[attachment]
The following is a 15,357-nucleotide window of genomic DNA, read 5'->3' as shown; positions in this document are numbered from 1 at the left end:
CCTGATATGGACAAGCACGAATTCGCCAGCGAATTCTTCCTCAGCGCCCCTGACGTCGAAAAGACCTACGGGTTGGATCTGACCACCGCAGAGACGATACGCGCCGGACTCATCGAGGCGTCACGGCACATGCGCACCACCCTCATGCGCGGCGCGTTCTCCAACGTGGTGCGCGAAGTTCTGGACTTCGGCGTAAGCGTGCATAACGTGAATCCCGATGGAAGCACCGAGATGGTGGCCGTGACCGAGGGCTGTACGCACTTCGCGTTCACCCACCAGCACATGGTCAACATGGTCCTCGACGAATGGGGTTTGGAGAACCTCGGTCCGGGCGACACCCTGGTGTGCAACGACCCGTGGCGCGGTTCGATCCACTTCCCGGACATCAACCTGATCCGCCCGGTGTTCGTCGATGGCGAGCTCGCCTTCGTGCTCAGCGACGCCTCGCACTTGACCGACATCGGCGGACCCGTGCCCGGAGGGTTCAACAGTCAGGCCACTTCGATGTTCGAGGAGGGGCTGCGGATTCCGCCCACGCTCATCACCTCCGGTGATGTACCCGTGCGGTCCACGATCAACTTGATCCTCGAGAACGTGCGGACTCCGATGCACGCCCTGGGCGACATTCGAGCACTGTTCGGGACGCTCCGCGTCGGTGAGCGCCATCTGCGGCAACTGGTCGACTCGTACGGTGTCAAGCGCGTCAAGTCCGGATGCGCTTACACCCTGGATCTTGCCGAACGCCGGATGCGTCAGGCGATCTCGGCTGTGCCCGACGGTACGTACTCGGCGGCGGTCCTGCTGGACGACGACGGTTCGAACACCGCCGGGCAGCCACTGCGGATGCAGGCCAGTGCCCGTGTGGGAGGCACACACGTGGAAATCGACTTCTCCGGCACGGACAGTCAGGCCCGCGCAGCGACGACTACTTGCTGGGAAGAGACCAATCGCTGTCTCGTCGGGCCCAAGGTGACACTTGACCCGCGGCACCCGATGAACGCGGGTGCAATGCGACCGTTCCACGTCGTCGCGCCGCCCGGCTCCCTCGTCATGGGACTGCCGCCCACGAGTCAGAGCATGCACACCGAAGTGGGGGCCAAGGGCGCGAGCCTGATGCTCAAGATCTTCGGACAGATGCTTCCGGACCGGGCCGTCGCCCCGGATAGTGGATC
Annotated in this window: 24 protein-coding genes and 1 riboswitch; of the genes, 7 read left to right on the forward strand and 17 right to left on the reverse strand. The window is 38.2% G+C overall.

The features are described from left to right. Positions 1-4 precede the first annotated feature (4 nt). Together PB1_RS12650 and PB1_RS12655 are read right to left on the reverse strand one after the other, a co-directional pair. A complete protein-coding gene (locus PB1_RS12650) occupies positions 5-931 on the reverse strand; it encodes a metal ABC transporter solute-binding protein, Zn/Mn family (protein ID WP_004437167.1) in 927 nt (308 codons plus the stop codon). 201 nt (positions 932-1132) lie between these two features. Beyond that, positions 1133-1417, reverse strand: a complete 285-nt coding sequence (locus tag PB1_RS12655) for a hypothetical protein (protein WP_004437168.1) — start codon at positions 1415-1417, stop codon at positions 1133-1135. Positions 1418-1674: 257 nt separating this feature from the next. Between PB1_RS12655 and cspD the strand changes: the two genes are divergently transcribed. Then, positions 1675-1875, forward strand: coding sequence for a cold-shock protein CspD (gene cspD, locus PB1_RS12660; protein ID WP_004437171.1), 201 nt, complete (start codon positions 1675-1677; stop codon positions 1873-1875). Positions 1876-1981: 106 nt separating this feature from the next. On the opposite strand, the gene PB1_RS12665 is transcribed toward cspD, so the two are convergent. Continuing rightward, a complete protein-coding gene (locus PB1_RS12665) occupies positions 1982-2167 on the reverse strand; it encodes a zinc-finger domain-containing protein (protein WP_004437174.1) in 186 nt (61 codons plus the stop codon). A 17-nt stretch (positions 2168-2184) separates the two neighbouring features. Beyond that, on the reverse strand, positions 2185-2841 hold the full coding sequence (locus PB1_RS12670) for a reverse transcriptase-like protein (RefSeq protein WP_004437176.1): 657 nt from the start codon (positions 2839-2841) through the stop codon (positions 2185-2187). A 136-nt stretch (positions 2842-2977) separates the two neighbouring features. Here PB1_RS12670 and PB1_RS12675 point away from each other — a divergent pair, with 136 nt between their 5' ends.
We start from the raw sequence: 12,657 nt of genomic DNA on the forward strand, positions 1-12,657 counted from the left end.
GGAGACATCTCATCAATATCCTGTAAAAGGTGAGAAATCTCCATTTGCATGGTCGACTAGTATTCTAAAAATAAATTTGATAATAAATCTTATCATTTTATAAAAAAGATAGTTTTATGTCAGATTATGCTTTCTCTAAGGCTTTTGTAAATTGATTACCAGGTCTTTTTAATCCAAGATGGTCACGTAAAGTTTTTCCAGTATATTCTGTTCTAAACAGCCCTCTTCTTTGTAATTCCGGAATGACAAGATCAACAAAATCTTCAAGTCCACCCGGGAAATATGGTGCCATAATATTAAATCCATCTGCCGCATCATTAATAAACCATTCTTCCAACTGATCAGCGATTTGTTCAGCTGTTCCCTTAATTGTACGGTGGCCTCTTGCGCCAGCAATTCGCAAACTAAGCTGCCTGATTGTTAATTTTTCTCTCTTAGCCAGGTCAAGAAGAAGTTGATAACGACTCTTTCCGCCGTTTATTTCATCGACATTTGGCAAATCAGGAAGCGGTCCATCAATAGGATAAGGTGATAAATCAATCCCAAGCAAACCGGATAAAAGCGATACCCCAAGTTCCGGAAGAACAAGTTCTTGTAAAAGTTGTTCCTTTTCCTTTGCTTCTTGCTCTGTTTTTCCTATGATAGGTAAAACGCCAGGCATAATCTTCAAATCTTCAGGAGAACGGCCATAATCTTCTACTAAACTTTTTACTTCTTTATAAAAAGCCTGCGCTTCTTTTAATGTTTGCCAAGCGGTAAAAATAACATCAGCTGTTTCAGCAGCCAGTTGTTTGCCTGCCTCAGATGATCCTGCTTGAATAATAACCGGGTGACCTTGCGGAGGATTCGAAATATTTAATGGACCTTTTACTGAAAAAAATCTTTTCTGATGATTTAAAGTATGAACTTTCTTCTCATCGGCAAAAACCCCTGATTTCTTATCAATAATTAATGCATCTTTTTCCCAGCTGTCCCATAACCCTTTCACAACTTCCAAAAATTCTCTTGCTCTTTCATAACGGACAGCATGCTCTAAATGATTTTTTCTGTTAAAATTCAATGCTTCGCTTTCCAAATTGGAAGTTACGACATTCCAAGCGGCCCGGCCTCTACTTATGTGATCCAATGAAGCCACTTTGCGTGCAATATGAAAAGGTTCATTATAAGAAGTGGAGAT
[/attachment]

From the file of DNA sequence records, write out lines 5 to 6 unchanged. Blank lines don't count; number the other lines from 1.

We start from the raw sequence: 12,657 nt of genomic DNA on the forward strand, positions 1-12,657 counted from the left end.
GGAGACATCTCATCAATATCCTGTAAAAGGTGAGAAATCTCCATTTGCATGGTCGACTAGTATTCTAAAAATAAATTTGATAATAAATCTTATCATTTTATAAAAAAGATAGTTTTATGTCAGATTATGCTTTCTCTAAGGCTTTTGTAAATTGATTACCAGGTCTTTTTAATCCAAGATGGTCACGTAAAGTTTTTCCAGTATATTCTGTTCTAAACAGCCCTCTTCTTTGTAATTCCGGAATGACAAGATCAACAAAATCTTCAAGTCCACCCGGGAAATATGGTGCCATAATATTAAATCCATCTGCCGCATCATTAATAAACCATTCTTCCAACTGATCAGCGATTTGTTCAGCTGTTCCCTTAATTGTACGGTGGCCTCTTGCGCCAGCAATTCGCAAACTAAGCTGCCTGATTGTTAATTTTTCTCTCTTAGCCAGGTCAAGAAGAAGTTGATAACGACTCTTTCCGCCGTTTATTTCATCGACATTTGGCAAATCAGGAAGCGGTCCATCAATAGGATAAGGTGATAAATCAATCCCAAGCAAACCGGATAAAAGCGATACCCCAAGTTCCGGAAGAACAAGTTCTTGTAAAAGTTGTTCCTTTTCCTTTGCTTCTTGCTCTGTTTTTCCTATGATAGGTAAAACGCCAGGCATAATCTTCAAATCTTCAGGAGAACGGCCATAATCTTCTACTAAACTTTTTACTTCTTTATAAAAAGCCTGCGCTTCTTTTAATGTTTGCCAAGCGGTAAAAATAACATCAGCTGTTTCAGCAGCCAGTTGTTTGCCTGCCTCAGATGATCCTGCTTGAATAATAACCGGGTGACCTTGCGGAGGATTCGAAATATTTAATGGACCTTTTACTGAAAAAAATCTTTTCTGATGATTTAAAGTATGAACTTTCTTCTCATCGGCAAAAACCCCTGATTTCTTATCAATAATTAATGCATCTTTTTCCCAGCTGTCCCATAACCCTTTCACAACTTCCAAAAATTCTCTTGCTCTTTCATAACGGACAGCATGCTCTAAATGATTTTTTCTGTTAAAATTCAATGCTTCGCTTTCCAAATTGGAAGTTACGACATTCCAAGCGGCCCGGCCTCTACTTATGTGATCCAATGAAGCCACTTTGCGTGCAATATGAAAAGGTTCATTATAAGAAGTGGAGAT